There are three supply and demand main points. There are three ‘tectonic plates’ behind the growth of NORA. Now, I will be happy if you come away and remembered these three pearls for survival in the NORA suite.
NORA pearl 1: airway/airway/airway. Often in the NORA suite, the airway is shared, the patient is in an abnormal position or physically difficult to reach, and the room is darkened. Vigilant monitoring is essential.
NORA pearl 2: communicate, communicate, communicate. Discuss potential care issues in a morning ‘time out’. Discuss any issues that arise in real time with the proceduralists and nurses in the room. Do not silo information, but rather share what you know with your care team.
NORA pearl 3: do not go fast, just be efficient. The key to moving a NORA room is not speed, but efficiency. Rushing leads to cutting corners, and that has the potential to lead to mistakes. Plan ahead, but take time appropriately to thoughtfully resolve any patient issue that may arise.
Finally, a bonus pearl: a good anesthesiologist manages people as well as airways. This is never more important than in the NORA suite.
The issues and topics covered in this edition of the Current Opinion in Anesthesia are as broad as the NORA itself. Some topics selected were chosen to reflect the need for improved education, standardization or safety in NORA. Other topics were selected to provide updates in the evolution of treatment in administering these cases, or because of the economic issues in NORA that affect our income as well as patient care. The results of these criteria provide a series of articles focusing on different and important aspects of NORA. This issue of Current Opinion in Anesthesia begins with a needed discussion on the requirements to ensure quality and standardization in the teaching of our residents. There is a compelling NORA safety lecture review of how to apply the safety lessons learned from the National Transportation and Safety Board (NTSB) to NORA safety. The is an interesting article on how efficient changes to staffing models can improve both patient satisfaction as well as our economic bottom line. This edition features an article on the POEM procedure from its country of origin. Clinically, this issue takes another look and evolving endovascular treatment of acute ischemic stroke. Finally, there are several different looks at and comparisons of practice regarding airway managements, MAC versus general anesthesia, and comparative gastrointestinal practices in the Unites States and Great Britain.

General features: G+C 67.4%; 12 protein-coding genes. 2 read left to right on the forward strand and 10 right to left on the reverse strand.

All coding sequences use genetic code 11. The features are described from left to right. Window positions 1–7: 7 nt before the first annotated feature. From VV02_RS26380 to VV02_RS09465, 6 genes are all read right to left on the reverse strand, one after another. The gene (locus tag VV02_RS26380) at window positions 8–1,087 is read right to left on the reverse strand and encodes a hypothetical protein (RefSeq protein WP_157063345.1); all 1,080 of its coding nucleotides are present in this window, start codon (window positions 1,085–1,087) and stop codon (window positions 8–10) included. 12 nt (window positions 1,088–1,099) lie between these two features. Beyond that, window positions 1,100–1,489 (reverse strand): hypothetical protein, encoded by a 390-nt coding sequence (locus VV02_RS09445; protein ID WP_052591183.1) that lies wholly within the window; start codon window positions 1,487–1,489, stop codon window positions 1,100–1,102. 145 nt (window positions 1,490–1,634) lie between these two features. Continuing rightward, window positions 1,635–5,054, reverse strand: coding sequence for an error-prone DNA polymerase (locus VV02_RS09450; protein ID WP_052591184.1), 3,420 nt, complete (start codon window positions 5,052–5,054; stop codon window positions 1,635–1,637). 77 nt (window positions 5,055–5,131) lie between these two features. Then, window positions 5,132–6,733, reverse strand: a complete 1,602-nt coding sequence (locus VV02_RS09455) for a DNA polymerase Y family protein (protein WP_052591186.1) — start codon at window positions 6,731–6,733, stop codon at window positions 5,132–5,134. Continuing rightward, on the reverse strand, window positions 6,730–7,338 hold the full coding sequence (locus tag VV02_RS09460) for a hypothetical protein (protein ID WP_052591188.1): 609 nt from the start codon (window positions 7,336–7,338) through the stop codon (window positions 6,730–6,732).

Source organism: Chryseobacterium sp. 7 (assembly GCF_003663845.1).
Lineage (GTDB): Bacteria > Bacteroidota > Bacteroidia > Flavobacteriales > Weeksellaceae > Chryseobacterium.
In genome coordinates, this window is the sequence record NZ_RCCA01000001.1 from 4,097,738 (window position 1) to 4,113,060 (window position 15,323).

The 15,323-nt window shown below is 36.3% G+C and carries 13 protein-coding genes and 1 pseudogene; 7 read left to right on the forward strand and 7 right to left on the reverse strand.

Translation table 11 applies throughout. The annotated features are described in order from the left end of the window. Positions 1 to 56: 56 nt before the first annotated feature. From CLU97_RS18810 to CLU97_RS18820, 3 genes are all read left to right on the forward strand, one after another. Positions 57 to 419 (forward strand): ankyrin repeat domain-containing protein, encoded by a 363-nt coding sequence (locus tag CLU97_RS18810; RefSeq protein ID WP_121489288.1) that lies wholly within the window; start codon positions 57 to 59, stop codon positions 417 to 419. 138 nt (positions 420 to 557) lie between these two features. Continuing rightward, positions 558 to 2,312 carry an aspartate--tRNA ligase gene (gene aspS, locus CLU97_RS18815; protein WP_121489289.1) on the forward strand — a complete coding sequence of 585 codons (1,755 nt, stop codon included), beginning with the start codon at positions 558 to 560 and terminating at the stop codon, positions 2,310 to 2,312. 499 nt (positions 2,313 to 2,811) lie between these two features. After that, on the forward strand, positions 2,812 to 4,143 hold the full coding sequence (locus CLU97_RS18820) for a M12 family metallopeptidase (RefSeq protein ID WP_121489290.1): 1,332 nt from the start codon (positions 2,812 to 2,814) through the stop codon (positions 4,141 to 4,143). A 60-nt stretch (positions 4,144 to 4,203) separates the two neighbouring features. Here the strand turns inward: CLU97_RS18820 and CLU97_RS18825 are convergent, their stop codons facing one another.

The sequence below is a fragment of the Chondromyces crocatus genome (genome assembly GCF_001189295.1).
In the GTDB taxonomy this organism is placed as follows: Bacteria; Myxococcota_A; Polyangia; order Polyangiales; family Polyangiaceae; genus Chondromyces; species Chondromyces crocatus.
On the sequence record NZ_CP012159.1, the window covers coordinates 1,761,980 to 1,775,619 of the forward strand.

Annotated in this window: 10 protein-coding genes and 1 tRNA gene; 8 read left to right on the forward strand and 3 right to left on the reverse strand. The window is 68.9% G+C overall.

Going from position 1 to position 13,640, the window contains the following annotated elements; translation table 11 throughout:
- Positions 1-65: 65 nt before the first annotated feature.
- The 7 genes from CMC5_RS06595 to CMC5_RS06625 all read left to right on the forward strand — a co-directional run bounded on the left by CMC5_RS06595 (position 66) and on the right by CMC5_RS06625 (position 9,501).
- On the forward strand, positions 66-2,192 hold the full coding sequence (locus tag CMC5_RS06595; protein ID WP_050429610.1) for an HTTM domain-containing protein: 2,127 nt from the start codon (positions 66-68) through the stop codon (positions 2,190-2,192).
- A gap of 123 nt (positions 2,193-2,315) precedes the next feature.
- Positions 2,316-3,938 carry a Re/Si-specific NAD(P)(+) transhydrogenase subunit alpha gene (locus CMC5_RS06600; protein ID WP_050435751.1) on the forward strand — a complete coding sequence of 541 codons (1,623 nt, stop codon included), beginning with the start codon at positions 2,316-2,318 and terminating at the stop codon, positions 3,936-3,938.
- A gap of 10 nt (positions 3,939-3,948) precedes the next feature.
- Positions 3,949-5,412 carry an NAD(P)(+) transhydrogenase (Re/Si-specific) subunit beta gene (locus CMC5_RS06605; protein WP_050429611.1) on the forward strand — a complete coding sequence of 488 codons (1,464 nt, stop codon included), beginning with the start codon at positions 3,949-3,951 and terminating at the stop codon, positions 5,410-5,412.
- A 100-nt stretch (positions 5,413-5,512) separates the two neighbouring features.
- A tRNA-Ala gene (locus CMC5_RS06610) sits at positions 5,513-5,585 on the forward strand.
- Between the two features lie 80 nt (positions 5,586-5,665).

It takes many contributors in multiple programs from different countries, as well as administrators and editors, to make this edition possible, and I would like to thank each one of them for their time, ideas, effort and patience. Thank you. I am grateful to Dr Paul Barash, Professor Emeritus of Anesthesiology at Yale University, and my former Chairman, for giving me the opportunity to again edit this edition of the Current Opinion in Anesthesiology. I am fortunate to have done this project with Ciaran Finn at Wolters Kluwer, for his encouragement and advice with this project was invaluable. And, as always, I am deeply thankful to my family, and to the families of our contributors, for their patience and understanding of the commitment of time that this project took to complete. ‘See you around campus.
The author wishes to thank Drs Linda J. Greff, Norman Randolph, and Jason Walls for their patience and proofreading skills as well as their friendship and support.
The author wishes to Ciaran Finn for helping in many ways, large and small, in this endeavor.
Financial support and sponsorship
Conflicts of interest
There are no conflicts of interest.